Usually, the imagination paints the airport as a happy place where adventures begin, and families reunite. In reality, the airport is an upside-down world where it is perfectly acceptable to wear pajamas in public, drink Martini at 8:15 a.m., and ignore all the rules of conduct in line.
Today we offer you an inside look at the workings of Los Angeles Airport and what secrets it hides.
1. The Private Celebrity Terminal
The VIP option is a flight from a separate terminal, The Private Suite. It can only be used by club members, with an annual fee of $4500, for each flight at least $2700 more. For that money, passengers can use the mini-bar with $2,000 worth of content and get massages, manicures, and haircuts. But more often, they opt for an hour's rest in a private room.
The fact is, the most valuable thing here is the time savings - in terms of inspections, it's more like a private flight. And since everything goes without security, travelers can order food from their favorite restaurant or arrange for a fitting with a personal tailor.
Who buys seats in this club? One-half of its members are corporate executives, and the other half are celebrities fleeing the paparazzi. For example, Meghan Markle's mom used The Private Suite before her flight to the royal wedding.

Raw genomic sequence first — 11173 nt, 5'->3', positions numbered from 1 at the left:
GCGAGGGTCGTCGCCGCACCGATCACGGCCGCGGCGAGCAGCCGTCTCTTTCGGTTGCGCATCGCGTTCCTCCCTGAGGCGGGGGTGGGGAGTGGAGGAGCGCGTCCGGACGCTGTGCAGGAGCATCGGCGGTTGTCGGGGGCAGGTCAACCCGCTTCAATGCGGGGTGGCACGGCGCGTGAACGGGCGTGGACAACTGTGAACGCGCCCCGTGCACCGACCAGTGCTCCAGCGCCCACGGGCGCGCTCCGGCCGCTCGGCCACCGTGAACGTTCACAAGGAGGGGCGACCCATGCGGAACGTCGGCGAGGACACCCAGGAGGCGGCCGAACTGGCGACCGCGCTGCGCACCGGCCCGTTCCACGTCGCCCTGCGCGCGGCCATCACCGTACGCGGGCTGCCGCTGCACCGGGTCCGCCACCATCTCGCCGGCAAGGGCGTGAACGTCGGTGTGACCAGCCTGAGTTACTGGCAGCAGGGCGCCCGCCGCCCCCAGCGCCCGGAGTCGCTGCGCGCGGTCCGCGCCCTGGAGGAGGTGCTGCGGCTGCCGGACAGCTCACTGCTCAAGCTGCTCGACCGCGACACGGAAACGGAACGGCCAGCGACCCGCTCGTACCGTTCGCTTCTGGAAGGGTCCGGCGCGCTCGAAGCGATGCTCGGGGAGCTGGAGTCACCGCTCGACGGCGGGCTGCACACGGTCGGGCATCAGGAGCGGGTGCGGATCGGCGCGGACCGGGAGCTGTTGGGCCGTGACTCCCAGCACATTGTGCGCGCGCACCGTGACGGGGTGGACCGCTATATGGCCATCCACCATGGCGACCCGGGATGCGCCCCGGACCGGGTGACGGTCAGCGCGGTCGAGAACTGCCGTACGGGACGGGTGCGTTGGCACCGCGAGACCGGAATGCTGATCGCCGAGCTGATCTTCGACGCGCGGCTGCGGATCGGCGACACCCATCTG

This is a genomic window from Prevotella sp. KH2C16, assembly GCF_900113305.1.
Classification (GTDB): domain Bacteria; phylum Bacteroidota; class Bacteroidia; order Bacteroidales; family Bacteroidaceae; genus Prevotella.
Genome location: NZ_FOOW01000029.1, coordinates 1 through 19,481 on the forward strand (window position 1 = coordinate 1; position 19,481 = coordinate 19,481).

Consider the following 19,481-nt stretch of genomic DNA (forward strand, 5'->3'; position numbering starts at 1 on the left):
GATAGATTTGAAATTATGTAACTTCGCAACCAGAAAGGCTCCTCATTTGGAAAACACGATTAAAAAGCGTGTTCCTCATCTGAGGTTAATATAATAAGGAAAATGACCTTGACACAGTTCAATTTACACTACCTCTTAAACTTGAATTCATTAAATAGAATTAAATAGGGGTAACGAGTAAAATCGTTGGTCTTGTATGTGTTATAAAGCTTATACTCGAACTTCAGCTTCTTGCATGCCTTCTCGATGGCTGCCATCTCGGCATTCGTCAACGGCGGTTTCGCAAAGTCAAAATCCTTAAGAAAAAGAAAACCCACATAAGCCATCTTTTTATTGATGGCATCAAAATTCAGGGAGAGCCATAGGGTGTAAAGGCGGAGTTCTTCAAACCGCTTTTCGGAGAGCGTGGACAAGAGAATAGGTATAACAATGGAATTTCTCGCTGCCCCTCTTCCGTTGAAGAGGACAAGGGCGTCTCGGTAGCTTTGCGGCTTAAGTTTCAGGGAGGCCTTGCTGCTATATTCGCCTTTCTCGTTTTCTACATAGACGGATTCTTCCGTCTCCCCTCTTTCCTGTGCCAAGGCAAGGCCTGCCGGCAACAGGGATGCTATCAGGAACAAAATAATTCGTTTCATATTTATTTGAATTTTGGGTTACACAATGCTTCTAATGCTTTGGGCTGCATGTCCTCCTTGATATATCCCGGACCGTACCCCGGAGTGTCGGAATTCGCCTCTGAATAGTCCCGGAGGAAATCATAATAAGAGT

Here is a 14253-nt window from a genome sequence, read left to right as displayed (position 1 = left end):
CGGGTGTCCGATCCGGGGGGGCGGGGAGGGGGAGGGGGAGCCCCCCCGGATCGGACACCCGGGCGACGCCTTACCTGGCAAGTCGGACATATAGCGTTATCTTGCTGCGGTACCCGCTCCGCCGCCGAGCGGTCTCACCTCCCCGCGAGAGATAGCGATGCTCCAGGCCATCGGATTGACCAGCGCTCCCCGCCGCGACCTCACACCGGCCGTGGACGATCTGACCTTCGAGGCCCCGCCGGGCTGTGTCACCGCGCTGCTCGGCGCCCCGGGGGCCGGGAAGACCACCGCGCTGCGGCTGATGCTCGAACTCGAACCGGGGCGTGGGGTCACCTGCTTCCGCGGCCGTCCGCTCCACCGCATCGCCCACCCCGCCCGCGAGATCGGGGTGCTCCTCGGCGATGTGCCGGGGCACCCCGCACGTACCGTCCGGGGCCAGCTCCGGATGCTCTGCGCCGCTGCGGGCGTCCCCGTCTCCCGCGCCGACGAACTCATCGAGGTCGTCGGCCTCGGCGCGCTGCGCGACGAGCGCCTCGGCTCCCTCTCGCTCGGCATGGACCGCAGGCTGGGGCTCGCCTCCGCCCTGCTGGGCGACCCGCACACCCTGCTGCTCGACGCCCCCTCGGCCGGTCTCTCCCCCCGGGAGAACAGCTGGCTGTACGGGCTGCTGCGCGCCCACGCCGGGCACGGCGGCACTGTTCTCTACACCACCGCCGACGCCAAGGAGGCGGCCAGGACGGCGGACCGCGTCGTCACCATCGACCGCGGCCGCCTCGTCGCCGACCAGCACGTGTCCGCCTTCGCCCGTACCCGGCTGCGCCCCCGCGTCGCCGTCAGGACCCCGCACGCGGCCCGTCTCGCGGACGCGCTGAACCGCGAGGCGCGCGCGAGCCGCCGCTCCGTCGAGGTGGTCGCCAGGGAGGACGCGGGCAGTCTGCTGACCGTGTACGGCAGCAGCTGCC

2. Staff Training for the Security Checkpoint
To get a better idea of Los Angeles Airport's workload, you need to take a closer look at the numbers. In 2018, its security staff screened nearly 42 million people, beating the next-busiest airport, John F. Kennedy International Airport, by 8.6 million travelers. About 120,000 passengers and more than 100,000 suitcases leave Los Angeles Airport daily. The third week of June 2019 broke a record with nearly 950,000 people departing in seven days.
That kind of passenger traffic requires the airport staff to be seriously trained. The 2,700 employees checking travelers begin their careers with the simplest of duties: going through IDs or playing a support role (i.e., yelling, "Laptops out, shoes off!"). Once they've proven themselves well enough, they're sent off for two months of training, including a two-week course in screening suitcases at security screening.
3. Forgotten Things Storage Facility
The utilization of things seized during the check of objects is costly. The fact is that even ordinary water bottles are disposed of as dangerous items because of the likelihood that the liquid inside is not water but a flammable liquid. Disposing of gels and aerosols is even more expensive. Los Angeles Airport has $9 million a year to do this.